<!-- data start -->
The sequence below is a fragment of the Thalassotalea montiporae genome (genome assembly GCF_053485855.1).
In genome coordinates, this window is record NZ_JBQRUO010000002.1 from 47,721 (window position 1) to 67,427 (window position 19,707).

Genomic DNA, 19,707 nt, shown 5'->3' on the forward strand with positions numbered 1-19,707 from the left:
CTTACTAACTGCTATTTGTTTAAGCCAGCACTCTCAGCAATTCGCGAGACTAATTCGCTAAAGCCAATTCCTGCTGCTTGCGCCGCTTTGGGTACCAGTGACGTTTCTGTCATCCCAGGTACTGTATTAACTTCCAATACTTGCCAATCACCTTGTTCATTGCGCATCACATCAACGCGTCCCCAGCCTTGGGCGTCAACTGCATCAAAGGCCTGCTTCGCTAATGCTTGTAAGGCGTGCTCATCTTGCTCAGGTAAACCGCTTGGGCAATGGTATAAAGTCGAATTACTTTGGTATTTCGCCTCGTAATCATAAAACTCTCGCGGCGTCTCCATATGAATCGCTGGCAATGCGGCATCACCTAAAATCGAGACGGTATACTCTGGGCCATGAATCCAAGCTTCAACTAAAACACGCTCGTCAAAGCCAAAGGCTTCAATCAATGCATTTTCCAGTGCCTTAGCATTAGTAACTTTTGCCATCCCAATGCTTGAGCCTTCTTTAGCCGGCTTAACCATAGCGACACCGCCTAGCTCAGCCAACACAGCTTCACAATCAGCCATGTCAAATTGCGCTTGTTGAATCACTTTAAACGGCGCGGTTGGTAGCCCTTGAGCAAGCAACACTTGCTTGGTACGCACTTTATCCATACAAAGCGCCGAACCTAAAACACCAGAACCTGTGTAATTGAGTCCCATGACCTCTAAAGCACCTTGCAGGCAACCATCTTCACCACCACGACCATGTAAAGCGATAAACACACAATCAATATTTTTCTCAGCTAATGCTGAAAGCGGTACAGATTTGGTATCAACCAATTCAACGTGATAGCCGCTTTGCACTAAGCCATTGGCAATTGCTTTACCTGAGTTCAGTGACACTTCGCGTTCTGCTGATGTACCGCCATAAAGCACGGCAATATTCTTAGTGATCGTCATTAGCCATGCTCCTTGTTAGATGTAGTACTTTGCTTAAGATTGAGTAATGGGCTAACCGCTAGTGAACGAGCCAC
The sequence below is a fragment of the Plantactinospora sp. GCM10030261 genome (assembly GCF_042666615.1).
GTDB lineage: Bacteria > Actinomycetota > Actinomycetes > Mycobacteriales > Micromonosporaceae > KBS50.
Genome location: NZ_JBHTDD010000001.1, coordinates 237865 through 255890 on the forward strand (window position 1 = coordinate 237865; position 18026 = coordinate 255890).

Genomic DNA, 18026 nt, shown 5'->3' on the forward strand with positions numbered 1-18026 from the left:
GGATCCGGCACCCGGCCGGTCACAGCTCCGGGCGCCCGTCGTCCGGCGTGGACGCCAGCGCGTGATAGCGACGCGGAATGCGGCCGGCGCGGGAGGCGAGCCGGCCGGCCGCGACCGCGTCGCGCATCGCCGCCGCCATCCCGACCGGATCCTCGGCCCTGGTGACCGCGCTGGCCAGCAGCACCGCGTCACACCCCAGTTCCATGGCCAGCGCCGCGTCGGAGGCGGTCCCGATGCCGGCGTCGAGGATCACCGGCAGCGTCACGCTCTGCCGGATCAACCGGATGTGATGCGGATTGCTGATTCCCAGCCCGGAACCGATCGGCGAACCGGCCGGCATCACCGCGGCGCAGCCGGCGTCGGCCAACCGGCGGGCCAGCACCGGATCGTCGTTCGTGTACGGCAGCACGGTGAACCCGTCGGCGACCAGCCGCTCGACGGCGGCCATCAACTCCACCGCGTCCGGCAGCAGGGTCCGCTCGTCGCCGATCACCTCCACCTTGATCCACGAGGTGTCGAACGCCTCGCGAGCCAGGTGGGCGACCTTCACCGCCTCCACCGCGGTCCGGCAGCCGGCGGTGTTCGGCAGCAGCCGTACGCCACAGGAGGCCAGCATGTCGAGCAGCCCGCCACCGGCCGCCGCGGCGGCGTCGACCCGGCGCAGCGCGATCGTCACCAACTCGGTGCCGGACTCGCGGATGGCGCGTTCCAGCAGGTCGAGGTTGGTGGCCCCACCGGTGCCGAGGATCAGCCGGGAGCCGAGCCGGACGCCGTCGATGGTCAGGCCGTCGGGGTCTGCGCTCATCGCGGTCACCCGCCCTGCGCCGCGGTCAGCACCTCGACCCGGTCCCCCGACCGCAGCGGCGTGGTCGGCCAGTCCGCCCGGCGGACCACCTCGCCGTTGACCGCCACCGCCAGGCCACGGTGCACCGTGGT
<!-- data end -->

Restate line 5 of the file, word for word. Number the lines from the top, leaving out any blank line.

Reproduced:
The sequence below is a fragment of the Plantactinospora sp. GCM10030261 genome (assembly GCF_042666615.1).